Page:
OTTAWA Canadian manufacturing sales in August jumped much more than expected on widespread strength, reinforcing expectations that the country's economy will rebound in the third quarter after shrinking in the second.
Statistics Canada said on Tuesday that sales rose by 0.9 percent from July to hit C$51.12 billion ($39.02 billion) as eight of the country's 10 provinces recorded increases. Market analysts polled by Reuters had forecast a 0.2 percent gain.
Sales advanced in 15 of 21 industries, representing 69 percent of the manufacturing sector, while in volume terms sales climbed by 1.2 percent.
The Bank of Canada, which releases its latest forecasts on Wednesday, is projecting a healthy third-quarter recovery after a major wildfire in the oil-producing province of Alberta in May caused the economy to contract in the second quarter.
"(The report) will provide even more reassurance to the Bank of Canada that third quarter GDP growth rebounded strongly," Capital Economics economist Paul Ashworth said in a note to clients.
The central bank cut interest rates twice last year to help compensate for falling oil prices and is not expected to move again until early 2018. [CA/POLL]
Sales in the petroleum and coal products industry rose by 2.5 percent to C$4.38 billion in August, the second consecutive monthly gain.
"(This) does suggest we are probably seeing some of the resumption of activity in Alberta trickle through into August," said Andrew Kelvin, senior rates strategist at TD Securities.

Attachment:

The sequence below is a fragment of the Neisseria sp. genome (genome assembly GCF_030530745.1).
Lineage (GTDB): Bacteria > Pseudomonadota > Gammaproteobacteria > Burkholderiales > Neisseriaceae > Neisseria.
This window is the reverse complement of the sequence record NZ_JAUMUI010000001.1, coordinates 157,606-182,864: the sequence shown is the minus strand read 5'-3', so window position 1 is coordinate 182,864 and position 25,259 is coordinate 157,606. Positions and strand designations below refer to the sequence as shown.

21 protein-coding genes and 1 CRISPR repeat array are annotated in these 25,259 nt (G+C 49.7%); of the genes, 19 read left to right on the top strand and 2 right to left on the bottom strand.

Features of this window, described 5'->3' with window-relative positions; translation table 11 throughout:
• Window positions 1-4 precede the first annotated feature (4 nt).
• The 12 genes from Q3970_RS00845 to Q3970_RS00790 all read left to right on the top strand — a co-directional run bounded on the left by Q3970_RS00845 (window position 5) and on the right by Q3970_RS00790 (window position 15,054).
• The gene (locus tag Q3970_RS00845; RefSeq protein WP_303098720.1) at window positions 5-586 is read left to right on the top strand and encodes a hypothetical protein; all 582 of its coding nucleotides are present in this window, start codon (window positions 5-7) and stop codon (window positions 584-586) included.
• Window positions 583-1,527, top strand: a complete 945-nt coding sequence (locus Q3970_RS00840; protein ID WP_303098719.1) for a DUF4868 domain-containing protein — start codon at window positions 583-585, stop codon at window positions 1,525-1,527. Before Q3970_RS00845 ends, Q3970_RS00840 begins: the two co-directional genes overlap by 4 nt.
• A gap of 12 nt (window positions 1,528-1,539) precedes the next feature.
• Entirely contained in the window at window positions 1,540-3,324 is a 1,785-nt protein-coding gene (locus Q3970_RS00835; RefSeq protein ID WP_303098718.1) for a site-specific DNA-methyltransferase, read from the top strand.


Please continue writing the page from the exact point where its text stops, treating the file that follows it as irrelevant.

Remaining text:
Sales in the food industry rose by 1.7 percent in August to a record C$8.57 billion, while the primary metals industry posted a 3.6 percent gain to reach C$3.89 billion.
Derek Holt, vice president of Scotiabank Economics, said the manufacturing data were "a decent signal for August GDP growth" but noted new orders had fallen by 0.9 percent, the second consecutive drop.
"This may signal that the momentum of the manufacturing sector's acceleration is a transitory phenomenon in keeping with concerns about the durability of a third quarter pop," he said in a note to clients.
Sales of transportation equipment, the largest of the 21 industries, dropped by 1.1 percent to C$10.55 billion as unusual one-week shutdowns at some automobile assembly plants cut sales of motor vehicles. Plants usually schedule closures in July.
(Additonal reporting by Fergal Smith in Toronto; Editing by W Simon and Meredith Mazzilli)